Labor & Agents: Players, agents reunited Free agents see rise in guaranteed money Labor & Agents: George's sponsors stay Clark’s MLBPA pay climbs to nearly $2M Labor & Agents: Strahan’s firm signs 2 Former Premier agent opens own agency Labor & Agents: Del Negro signs new rep Election rules to get review Arbitration panel gives nod to Lozano NFLPA challengers fall, ideas may last
Upcoming Conferences and Events
SBJ/February 10 - 16, 2003/Labor Agents
Golfer Ochoa collecting deals before ever teeing it up on LPGA Tour
Published February 10, 2003
Veteran golf agent Rocky Hambric has represented stars like Phil Mickelson, Corey Pavin, Justin Leonard and Bob Tway. But, he says, his first-ever female client, Lorena Ochoa, "has a star quality that I have never seen before in anyone I represented."
Since signing Ochoa last year, Hambric has negotiated five deals for her that will bring her endorsement income of "easily in excess of $1 million a year."
That's pretty good, considering the 21-year-old Ochoa will only start playing on the LPGA Tour when it launches its new season in March. Hambric said he has never heard of a female golfer "who had this amount of income before they ever teed it up as an LPGA member."
Ochoa, a native of Guadalajara, was NCAA player of the year in 2001 and 2002 and was the leading money winner on the Futures Tour last year, which qualified her for the LPGA Tour. She also won the U.S. 8-12 Junior Championship five times and is a star in Mexico, Hambric said.
Companies interested in the Mexican marketplace have flocked to Ochoa. She has deals with Audi, AeroMexico, Office Depot and Upper Deck and a ball and shoe deal with Nike Golf.
Chris Zimmerman, general manager for Nike Golf, said Ochoa enjoys huge popularity in Mexico. He believes Ochoa's endorsement could have an impact "on the Nike business in general, not just on our golf business."
"Fundamentally, Lorena is a winner, and as we grow our women's business it is critical for us to find great players who can help inspire the development of great women's product," Zimmerman said.
Ochoa plays a mixed bag, with a lot of Ping clubs, and doesn't plan to sign a club deal at the moment, Hambric said. He said he is done negotiating deals for Ochoa now, reserving some space on her sponsorship plate because he thinks she will take off on the tour in the coming years and wants to capitalize on what he thinks will be her appeal for the growing U.S. Hispanic market.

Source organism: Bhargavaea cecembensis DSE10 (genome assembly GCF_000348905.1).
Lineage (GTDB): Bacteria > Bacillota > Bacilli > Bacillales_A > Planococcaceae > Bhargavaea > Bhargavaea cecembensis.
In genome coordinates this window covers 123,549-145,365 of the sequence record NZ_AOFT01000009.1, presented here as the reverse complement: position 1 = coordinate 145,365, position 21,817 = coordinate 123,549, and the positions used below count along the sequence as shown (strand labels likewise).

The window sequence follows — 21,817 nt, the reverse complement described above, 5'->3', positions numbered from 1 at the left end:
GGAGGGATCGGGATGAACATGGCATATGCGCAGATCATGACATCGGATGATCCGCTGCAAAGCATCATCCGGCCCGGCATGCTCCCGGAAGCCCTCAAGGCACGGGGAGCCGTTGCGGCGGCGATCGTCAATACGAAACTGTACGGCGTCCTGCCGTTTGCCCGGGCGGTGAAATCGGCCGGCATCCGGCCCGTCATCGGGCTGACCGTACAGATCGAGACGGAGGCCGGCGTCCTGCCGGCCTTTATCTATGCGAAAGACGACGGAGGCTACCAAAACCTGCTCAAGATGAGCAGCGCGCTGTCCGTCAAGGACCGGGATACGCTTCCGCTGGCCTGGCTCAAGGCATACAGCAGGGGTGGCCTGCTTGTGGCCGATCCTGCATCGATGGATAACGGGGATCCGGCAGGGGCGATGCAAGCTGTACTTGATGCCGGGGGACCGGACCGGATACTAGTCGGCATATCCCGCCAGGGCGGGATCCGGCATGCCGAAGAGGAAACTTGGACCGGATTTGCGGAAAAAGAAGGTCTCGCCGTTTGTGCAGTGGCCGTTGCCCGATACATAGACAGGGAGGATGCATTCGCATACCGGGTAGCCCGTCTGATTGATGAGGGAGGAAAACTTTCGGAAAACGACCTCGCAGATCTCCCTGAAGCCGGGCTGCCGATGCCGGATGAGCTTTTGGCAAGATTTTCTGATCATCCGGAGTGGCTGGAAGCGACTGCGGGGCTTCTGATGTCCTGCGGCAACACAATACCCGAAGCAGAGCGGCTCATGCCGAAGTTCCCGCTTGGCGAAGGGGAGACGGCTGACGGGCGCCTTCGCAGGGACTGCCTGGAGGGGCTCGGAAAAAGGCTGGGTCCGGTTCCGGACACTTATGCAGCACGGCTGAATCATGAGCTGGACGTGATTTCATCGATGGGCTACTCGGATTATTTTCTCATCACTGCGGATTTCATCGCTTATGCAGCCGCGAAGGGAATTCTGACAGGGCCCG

Hambric, the owner of Hambric Sports Management, said he competed with IMG and Gaylord Sports Management in agent interviews before signing Ochoa last year.
MVP GOING TO SIX FLAGS: Tampa Bay Buccaneers safety Dexter Jackson didn't go to Disneyland after winning the Super Bowl MVP award, but he is going to at least one of the Six Flags amusement parks.
Jackson signed a deal to endorse the Six Flags company after the Disney people signed Tampa Bay quarterback Brad Johnson, said Peter Schaffer, Jackson's agent. Schaffer declined to disclose financial details.
"I had left them [Disney representatives] messages during the second half of the game and by the time I had gotten ahold of them they had already made up their minds," he said. "Most of the MVPs historically get a Disney deal. We were able to use the opportunity to get a Six Flags deal."
JOHNSON GETS DEALS: Fresh off the Tampa Bay Buccaneers' Super Bowl victory, quarterback Brad Johnson signed endorsement deals with Wheaties, the milk advisory board and Disneyland and a memorabilia deal with Tri-Star Productions.
The deals were negotiated by Brian Lammi, president of Lammi Sports Management, a Milwaukee-based sports marketing firm in which Johnson holds an equity stake. Lammi declined to reveal the value of the deals.
Contact Liz Mullen with labor and agent news, tips and anecdotes at email@example.com.